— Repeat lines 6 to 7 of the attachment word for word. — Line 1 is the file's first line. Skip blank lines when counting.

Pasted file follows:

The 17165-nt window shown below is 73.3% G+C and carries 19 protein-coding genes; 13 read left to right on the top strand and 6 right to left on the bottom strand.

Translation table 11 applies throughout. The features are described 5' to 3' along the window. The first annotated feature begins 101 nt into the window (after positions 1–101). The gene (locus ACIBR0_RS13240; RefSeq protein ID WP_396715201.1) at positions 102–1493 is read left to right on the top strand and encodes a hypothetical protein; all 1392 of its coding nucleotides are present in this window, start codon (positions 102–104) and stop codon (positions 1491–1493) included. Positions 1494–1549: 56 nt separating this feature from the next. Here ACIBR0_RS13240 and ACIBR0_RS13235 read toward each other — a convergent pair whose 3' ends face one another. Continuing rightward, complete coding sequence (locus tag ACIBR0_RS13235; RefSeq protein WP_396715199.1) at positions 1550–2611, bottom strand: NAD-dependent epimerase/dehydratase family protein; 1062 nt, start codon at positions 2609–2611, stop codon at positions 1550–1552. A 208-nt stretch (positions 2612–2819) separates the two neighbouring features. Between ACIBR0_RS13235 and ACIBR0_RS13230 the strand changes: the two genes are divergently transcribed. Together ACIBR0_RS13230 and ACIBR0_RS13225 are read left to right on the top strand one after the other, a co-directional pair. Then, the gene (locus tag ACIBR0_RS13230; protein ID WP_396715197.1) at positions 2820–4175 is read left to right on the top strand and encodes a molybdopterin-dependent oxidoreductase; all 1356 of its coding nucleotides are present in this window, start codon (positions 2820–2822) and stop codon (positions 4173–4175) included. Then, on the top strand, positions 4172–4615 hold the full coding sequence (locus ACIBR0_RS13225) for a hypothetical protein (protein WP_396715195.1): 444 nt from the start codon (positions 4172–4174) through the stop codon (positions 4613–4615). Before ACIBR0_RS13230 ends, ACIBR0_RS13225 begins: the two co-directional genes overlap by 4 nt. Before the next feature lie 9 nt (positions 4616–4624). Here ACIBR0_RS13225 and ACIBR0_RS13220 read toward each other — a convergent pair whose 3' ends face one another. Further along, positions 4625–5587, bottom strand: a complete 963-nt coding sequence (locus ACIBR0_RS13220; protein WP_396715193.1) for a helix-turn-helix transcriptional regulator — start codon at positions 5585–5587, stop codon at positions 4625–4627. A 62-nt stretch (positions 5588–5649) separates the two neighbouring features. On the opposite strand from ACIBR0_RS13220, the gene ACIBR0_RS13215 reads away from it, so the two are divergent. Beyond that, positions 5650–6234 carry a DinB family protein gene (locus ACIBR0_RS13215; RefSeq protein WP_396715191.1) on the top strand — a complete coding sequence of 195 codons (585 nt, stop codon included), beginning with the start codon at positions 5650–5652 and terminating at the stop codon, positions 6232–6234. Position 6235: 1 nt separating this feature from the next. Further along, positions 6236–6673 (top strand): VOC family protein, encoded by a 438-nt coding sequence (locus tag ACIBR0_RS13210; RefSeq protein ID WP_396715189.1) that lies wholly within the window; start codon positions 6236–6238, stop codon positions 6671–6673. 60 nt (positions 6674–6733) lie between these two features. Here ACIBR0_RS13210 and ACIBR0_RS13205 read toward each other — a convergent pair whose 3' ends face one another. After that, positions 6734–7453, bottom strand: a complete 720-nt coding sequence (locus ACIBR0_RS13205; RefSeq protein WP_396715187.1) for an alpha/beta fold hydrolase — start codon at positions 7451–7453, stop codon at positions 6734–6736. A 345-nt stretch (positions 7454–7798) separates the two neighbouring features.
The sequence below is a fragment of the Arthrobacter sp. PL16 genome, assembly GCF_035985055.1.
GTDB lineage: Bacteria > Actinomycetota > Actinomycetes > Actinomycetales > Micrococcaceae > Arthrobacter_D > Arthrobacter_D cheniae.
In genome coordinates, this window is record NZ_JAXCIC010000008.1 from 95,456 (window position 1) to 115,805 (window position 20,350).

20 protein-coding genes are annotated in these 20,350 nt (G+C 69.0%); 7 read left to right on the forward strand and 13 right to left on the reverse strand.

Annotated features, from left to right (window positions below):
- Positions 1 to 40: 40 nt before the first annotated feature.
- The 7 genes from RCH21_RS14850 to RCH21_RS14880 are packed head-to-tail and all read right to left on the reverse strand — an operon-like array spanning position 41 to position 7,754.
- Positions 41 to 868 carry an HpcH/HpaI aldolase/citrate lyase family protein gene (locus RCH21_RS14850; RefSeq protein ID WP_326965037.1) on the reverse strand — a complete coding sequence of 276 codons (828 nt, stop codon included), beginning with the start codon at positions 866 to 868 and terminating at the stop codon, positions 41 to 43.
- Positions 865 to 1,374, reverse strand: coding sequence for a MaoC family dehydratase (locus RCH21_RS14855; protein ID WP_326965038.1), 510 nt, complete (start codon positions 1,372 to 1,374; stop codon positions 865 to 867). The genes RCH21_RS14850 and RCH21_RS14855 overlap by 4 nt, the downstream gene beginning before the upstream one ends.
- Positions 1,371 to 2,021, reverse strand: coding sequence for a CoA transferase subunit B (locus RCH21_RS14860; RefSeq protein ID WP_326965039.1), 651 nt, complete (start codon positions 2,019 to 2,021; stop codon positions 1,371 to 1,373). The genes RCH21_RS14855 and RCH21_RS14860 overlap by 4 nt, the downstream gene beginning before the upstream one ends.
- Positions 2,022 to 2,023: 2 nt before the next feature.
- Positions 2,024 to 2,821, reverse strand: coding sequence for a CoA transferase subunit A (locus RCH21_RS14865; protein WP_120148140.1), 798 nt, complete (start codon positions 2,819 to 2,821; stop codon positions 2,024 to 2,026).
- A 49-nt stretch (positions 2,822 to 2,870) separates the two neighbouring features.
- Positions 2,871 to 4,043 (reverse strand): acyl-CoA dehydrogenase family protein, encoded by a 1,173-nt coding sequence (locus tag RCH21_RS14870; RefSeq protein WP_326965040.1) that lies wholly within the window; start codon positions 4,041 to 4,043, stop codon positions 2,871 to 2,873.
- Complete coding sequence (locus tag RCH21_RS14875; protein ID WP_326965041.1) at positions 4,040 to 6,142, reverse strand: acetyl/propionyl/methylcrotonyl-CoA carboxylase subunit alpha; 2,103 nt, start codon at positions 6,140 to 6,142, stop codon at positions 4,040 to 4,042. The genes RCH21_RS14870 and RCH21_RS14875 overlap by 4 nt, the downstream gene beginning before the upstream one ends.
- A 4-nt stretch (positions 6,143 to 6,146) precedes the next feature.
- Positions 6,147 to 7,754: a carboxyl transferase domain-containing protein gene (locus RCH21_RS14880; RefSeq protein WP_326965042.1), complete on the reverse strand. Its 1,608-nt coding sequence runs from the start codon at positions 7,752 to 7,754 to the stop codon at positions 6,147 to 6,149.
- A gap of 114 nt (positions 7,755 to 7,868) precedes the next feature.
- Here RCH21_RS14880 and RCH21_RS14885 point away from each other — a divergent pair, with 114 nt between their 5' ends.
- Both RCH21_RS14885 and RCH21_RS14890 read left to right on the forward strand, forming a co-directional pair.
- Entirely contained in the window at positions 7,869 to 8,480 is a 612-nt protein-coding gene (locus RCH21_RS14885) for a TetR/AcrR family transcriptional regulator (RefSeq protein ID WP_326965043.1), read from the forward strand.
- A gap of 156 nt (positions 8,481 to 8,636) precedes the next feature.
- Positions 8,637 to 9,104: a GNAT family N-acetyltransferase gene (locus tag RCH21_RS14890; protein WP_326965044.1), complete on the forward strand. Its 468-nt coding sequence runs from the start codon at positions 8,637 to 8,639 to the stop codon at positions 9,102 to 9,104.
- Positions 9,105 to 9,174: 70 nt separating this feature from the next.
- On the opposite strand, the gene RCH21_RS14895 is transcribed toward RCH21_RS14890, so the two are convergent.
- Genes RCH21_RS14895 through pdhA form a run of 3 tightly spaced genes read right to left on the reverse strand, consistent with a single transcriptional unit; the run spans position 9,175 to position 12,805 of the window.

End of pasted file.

20 protein-coding genes are annotated in these 20,350 nt (G+C 69.0%); 7 read left to right on the forward strand and 13 right to left on the reverse strand.

Annotated features, from left to right (window positions below):